Body Height - drug effects
Child
Child, Preschool
Clinical Trials
Female
Growth Disorders - drug therapy
Growth Hormone - deficiency - therapeutic use
Humans
Male
Multicenter Studies
Recombinant Proteins - therapeutic use
Abstract
The efficacy of Genotropin (recombinant somatropin, KabiVitrum AB, Sweden) was analysed in 194 children with GH deficiency, comprising a combined series of four multicentre trials. The linear height velocity increased from 3.3 +/- 1.4 to 9.3 +/- 2.6 cm/year in 149 prepubertal children with 12 months' data available. In 18 pubertal children the pretreatment height velocity was 4.0 +/- 1.2, and increased to 8.4 +/- 1.7 cm/year during 12 months of treatment. There was a positive correlation between the gain in height velocity and the weekly dose of Genotropin. Covariance analysis revealed significantly greater height velocity with 6-7 injections/week compared to 2-3 injections/week; corrections for chronological age, bone age, height SD score and dose were made. On average, a regimen of 6-7 injections/week was 25% more effective than one of 2-3 injections/week corresponding to an extra gain in height velocity of 1.8 +/- 0.6 cm/year. At 12 months, only 0.9% of the children had developed anti-GH antibodies. Very few side-effects have been reported from more than 1000 children on Genotropin.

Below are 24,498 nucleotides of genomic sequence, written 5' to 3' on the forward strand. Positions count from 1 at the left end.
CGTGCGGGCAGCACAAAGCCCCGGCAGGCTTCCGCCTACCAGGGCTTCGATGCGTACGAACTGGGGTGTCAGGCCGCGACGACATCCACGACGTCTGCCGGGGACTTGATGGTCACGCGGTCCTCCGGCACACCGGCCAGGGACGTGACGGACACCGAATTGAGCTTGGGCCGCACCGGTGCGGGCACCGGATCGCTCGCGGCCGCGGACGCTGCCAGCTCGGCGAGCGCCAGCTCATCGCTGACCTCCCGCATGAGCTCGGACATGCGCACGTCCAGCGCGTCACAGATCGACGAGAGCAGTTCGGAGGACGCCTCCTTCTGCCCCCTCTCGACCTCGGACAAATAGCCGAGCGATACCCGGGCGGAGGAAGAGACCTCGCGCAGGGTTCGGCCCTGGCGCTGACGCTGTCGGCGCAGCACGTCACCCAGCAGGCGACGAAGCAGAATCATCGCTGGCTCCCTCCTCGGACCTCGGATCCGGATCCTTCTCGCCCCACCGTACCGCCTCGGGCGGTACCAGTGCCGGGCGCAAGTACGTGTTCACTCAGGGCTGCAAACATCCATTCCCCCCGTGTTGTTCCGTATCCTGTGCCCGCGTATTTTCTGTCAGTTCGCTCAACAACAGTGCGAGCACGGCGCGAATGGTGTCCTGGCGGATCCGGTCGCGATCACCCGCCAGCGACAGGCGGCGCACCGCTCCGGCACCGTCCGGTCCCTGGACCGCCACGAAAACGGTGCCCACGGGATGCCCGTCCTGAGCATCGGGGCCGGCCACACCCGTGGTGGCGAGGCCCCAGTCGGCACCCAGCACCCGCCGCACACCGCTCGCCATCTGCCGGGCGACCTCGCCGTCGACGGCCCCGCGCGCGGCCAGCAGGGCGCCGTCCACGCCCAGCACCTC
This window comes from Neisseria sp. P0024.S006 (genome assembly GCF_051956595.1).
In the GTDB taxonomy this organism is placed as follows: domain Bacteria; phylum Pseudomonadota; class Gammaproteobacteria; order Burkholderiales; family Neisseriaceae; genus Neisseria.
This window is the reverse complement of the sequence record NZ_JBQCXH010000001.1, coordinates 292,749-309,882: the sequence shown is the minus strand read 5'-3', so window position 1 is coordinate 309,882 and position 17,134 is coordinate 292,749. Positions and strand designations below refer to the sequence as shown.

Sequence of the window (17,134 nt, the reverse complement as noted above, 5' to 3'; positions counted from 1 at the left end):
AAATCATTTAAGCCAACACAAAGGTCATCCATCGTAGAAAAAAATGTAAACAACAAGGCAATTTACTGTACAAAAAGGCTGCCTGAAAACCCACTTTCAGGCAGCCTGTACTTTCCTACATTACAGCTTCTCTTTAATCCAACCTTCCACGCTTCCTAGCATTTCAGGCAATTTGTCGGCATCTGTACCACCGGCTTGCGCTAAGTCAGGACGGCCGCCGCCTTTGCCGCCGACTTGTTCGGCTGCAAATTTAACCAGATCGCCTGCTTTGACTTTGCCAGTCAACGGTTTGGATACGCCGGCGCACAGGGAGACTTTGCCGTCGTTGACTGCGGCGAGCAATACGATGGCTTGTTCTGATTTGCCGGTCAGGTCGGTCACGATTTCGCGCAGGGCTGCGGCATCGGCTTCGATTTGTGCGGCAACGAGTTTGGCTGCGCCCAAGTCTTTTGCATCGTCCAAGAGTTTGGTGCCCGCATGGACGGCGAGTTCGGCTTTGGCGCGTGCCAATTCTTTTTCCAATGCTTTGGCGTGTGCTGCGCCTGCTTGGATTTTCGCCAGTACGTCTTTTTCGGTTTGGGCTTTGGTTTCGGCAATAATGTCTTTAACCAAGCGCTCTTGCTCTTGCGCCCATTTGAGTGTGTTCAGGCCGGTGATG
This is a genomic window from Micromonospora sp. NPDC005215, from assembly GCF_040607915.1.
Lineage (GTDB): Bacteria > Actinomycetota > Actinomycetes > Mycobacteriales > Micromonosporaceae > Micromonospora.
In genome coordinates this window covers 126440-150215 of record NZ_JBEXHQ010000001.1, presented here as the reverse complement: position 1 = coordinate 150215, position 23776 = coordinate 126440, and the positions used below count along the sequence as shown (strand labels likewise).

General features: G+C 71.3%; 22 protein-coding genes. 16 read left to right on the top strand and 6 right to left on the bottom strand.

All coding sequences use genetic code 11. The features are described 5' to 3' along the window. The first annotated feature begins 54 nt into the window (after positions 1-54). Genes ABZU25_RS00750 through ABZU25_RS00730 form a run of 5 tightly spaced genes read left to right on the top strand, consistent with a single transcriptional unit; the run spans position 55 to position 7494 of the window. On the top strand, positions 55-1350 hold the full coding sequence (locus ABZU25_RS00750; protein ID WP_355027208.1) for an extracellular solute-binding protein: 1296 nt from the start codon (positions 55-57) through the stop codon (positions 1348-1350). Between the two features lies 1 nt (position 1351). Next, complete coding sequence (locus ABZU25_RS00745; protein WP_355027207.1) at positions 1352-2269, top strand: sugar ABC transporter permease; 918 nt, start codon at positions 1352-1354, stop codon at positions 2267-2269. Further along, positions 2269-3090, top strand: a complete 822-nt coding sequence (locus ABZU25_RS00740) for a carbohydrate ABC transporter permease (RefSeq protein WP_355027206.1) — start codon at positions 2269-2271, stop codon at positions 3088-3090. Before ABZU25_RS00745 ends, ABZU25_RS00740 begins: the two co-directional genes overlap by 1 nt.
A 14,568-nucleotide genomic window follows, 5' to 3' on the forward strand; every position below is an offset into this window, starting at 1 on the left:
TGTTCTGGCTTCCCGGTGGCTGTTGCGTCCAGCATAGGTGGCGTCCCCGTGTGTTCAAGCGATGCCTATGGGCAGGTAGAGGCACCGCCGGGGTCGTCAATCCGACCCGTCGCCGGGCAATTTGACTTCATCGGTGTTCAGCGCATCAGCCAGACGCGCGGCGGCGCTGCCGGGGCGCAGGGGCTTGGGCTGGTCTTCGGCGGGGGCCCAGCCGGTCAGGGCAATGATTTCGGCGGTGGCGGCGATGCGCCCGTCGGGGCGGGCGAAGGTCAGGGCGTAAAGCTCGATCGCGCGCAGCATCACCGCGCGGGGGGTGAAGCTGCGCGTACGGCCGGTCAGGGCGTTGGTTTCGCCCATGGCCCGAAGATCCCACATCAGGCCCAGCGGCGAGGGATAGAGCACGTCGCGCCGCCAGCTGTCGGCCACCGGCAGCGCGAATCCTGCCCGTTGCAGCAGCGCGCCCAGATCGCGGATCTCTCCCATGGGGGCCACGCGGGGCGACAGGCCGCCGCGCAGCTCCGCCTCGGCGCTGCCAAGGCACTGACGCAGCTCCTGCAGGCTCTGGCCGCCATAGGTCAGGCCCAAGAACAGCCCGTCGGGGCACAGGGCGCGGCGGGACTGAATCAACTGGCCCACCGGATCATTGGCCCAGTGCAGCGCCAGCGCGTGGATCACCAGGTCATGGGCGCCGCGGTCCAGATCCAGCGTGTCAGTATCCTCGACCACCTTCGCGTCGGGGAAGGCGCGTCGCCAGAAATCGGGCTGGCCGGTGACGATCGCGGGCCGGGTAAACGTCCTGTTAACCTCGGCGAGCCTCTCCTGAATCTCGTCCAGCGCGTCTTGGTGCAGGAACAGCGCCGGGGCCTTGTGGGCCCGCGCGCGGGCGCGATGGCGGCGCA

PubMed ID
3057810 View in PubMed
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Clinical experience with Genotropin worldwide: an update March 1987.

https://arctichealth.org/en/permalink/ahliterature39059
Source
Acta Paediatr Scand Suppl. 1987;337:147-52
Publication Type
Article
Date
1987
Author
R. Gunnarsson
P. Wilton
Author Affiliation
Medical Department, KabiVitrum Peptide Hormones, Stockholm, Sweden.
Source
Acta Paediatr Scand Suppl. 1987;337:147-52
Date
1987
Language
English
Publication Type
Article
Keywords
Body Height